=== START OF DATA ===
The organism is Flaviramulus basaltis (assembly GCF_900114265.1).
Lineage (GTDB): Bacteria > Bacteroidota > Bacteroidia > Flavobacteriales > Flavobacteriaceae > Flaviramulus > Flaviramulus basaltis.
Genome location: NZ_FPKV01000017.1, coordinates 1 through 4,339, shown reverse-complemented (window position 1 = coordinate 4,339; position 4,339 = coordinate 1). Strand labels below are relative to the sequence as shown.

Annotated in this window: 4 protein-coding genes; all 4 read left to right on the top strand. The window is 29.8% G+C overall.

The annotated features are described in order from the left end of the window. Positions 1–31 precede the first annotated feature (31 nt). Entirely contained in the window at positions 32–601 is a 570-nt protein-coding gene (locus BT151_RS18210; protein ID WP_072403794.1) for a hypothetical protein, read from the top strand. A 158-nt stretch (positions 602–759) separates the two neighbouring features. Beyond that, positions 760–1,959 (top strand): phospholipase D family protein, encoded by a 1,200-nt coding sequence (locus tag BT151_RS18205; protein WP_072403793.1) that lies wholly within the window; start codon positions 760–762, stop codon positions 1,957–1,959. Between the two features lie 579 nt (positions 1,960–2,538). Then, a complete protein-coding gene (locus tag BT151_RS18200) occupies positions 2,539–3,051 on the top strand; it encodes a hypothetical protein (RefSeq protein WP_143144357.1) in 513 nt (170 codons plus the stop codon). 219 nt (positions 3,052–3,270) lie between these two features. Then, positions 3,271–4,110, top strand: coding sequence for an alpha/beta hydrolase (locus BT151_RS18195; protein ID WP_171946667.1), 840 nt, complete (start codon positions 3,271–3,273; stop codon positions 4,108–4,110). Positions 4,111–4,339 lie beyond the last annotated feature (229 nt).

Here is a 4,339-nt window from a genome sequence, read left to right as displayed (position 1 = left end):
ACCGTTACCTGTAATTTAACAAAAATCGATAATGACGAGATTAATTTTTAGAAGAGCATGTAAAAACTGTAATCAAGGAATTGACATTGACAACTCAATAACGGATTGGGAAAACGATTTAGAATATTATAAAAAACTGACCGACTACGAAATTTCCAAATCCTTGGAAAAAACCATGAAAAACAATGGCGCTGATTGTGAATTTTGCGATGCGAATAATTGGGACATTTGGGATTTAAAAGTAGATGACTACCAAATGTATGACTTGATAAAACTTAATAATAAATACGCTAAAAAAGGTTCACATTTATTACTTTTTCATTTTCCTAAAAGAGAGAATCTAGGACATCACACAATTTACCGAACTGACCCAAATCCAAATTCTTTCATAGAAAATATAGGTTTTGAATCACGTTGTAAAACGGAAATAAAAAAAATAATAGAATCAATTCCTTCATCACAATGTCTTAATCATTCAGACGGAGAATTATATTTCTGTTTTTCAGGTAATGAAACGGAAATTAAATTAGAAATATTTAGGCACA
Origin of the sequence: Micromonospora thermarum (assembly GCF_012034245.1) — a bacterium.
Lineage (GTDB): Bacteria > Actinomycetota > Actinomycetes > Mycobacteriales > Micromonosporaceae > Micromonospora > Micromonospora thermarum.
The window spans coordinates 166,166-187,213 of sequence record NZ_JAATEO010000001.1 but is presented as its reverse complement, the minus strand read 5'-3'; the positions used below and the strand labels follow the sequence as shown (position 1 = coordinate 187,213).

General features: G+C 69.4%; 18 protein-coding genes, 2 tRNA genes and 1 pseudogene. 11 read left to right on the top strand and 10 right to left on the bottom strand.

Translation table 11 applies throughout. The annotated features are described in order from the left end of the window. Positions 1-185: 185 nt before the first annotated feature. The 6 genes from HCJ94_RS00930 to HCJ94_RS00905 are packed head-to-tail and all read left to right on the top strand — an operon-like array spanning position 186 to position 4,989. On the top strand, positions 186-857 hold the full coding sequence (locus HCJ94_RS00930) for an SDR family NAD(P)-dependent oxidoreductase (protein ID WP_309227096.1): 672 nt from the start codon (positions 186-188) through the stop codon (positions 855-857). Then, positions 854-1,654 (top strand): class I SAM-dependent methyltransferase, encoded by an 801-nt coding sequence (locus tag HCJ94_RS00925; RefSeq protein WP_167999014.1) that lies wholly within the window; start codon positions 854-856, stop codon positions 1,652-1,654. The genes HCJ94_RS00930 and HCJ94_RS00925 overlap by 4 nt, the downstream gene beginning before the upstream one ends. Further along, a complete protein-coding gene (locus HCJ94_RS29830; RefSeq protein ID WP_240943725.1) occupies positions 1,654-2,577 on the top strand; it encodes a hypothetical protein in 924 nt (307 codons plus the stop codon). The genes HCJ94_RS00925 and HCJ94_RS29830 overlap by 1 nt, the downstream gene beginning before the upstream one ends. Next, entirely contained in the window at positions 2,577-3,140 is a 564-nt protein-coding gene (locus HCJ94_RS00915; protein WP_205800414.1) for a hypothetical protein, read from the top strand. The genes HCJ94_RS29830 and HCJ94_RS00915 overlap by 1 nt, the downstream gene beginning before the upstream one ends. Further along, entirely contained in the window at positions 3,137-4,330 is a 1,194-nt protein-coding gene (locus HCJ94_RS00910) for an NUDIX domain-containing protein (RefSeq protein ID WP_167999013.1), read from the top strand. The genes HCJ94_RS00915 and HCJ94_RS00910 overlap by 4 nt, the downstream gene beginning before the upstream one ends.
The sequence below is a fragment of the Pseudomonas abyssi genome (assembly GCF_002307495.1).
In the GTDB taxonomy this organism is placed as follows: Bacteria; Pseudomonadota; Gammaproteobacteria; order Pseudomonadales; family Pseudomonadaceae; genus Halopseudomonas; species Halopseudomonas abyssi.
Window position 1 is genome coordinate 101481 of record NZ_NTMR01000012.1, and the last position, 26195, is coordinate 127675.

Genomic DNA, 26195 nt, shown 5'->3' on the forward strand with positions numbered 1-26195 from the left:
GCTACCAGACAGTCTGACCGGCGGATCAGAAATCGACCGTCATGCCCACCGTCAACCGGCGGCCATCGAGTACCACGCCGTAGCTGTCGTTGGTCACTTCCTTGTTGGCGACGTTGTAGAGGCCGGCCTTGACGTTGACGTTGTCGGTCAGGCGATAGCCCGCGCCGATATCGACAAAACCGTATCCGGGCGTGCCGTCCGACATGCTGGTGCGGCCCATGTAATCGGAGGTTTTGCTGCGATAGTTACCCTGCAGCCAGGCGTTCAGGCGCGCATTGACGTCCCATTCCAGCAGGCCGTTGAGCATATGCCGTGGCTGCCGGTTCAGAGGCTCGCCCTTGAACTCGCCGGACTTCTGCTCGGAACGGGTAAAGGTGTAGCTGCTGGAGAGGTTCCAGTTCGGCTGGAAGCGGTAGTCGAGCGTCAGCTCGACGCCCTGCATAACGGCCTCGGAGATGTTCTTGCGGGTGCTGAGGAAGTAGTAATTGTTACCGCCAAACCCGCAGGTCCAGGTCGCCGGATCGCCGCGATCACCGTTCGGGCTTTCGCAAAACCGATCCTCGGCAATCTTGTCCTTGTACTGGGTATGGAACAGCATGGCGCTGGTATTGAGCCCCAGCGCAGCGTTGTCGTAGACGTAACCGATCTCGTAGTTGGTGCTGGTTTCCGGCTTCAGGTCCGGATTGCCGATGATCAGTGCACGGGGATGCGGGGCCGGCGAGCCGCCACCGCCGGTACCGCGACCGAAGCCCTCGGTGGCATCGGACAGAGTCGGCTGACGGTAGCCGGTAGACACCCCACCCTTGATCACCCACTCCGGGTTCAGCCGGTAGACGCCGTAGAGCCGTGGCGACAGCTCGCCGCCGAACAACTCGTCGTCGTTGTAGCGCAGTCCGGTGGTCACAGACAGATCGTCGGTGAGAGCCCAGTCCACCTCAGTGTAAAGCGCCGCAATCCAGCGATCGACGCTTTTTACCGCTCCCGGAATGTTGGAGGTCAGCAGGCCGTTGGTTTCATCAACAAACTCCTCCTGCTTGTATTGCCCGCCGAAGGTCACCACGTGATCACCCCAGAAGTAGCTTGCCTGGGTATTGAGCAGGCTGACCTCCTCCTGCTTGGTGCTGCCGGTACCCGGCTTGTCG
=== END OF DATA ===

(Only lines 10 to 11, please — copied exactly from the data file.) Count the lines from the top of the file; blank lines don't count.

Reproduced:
The window spans coordinates 166,166-187,213 of sequence record NZ_JAATEO010000001.1 but is presented as its reverse complement, the minus strand read 5'-3'; the positions used below and the strand labels follow the sequence as shown (position 1 = coordinate 187,213).

General features: G+C 69.4%; 18 protein-coding genes, 2 tRNA genes and 1 pseudogene. 11 read left to right on the top strand and 10 right to left on the bottom strand.